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BlogZephyr Developer Summit

IoT and Device Management

By October 3, 2023No Comments

The Zephyr Developer Summit, hosted under the first-ever Embedded Open Source Summit in Prague, Czech Republic, on June 27-30 included presentations, BoFs, and training designed for real time problem solving and deep discussions. More than 1,300 people registered for the EOSS conference – representing 375 organizations across 56 countries around the globe. Zephyr had 75+ technical sessions (in-person and on-demand) for 3 tracks focused on users of Zephyr, developers contributing upstream, and maintainer-specific topics.

All of the videos from the Zephyr Developer Summit can be found on the Zephyr Youtube Channel. Each week, we’ll highlight a few videos in a blog for easy access. Today, we’re featuring a few sessions focused on IoT and device management including. “IoT Device Management with Zephyr,” “Connecting and Managing Zephyr Devices Remotely Using LWM2M and Eclipse Leshan,” “Management of IoT TinyML Devices,” “Provisioning in Zephyr,” “Boot to Cloud Security Considerations with IoT,” and “Distributed Embedded Systems Using Zephyr.”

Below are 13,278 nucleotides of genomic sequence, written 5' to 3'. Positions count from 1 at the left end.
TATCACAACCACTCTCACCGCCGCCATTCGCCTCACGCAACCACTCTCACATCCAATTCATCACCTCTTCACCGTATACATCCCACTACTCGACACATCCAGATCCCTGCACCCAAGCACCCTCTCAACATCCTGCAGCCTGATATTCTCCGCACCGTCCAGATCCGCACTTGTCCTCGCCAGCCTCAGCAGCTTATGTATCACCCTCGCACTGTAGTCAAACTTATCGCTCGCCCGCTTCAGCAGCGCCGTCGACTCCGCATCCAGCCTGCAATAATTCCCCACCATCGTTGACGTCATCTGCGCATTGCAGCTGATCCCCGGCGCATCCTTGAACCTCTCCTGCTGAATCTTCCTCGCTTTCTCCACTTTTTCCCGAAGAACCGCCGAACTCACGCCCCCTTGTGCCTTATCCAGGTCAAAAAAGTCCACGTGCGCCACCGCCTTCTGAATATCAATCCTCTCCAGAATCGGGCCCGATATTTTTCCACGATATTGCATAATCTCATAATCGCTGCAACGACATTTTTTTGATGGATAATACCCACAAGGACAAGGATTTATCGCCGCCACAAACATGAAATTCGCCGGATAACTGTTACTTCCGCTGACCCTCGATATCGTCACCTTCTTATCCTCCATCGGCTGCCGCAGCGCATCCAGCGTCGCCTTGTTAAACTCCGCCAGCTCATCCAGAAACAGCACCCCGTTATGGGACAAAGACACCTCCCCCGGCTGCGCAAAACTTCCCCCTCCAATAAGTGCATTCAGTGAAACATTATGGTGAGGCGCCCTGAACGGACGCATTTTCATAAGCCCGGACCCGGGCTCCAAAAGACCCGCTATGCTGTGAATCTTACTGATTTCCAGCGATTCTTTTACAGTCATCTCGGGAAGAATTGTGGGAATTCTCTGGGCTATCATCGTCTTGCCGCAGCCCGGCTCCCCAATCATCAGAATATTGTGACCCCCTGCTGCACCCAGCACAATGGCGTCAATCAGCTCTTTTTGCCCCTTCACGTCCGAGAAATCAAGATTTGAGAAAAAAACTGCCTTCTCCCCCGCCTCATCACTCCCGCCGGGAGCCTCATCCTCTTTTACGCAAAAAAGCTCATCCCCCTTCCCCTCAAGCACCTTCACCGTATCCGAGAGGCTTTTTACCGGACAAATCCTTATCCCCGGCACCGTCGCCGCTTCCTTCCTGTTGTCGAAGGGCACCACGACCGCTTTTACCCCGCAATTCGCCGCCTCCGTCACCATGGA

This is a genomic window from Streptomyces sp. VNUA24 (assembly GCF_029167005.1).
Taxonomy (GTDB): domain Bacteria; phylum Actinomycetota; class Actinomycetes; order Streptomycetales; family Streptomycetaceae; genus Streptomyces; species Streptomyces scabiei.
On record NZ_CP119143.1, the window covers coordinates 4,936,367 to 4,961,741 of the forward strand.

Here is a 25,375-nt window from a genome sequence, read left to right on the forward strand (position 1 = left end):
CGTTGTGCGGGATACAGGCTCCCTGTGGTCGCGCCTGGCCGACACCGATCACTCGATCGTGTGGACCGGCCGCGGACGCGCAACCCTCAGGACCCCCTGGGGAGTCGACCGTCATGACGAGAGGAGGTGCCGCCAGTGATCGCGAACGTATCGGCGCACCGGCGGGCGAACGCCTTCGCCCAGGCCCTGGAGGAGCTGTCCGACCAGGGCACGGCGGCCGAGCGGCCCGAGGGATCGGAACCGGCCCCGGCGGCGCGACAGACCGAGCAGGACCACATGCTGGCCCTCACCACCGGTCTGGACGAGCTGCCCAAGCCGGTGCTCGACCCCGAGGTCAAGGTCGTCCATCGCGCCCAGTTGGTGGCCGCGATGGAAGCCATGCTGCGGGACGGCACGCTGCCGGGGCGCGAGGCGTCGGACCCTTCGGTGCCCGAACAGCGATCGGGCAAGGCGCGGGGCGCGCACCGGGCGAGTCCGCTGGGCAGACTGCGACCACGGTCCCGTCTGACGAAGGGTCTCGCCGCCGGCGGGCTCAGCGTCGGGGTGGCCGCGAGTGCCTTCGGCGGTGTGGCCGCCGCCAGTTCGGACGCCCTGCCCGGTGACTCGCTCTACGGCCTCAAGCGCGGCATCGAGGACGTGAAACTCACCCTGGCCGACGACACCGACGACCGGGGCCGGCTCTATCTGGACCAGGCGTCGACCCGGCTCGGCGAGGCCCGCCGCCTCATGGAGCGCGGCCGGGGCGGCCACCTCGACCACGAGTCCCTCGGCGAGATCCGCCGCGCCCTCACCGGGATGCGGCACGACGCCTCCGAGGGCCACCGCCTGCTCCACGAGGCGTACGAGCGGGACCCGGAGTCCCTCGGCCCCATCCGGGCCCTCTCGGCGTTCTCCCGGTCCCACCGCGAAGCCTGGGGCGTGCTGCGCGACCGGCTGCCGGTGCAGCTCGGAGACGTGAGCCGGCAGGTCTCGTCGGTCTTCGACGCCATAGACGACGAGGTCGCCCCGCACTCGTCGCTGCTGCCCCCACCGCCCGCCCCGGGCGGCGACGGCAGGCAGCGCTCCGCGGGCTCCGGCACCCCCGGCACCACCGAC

IoT Device Management with Zephyr” – Ryan Erickson, Software Development Engineer at Laird Connectivity
Laird Connectivity’s Canvas™ Device Manager BLE gateway and Sensor firmware was built with Zephyr to provide an open source device management platform for our customers. Customers can take our open source firmware and tailor it for their needs to build a gateway and end sensor solution where the gateways and sensors can be managed 100% remotely from the cloud. The presentation will go through all of the Zephyr subsystems that were used to build a secure IoT solution:
  • All communication is built on standard protocols
  • Completely wireless gateway and sensor solution with cellular and BLE connectivity
  • Gateway cloud communication with LTE-M and/or NB-IoT -LwM2M protocol used to manage gateways and sensors
  • LwM2M over BLE for sensor to gateway communication
  • BLE communication encrypted between gateway and sensor with standard PKI practices
  • LittleFS filesystem to store all settings. Any sensitive data is encrypted in LittleFS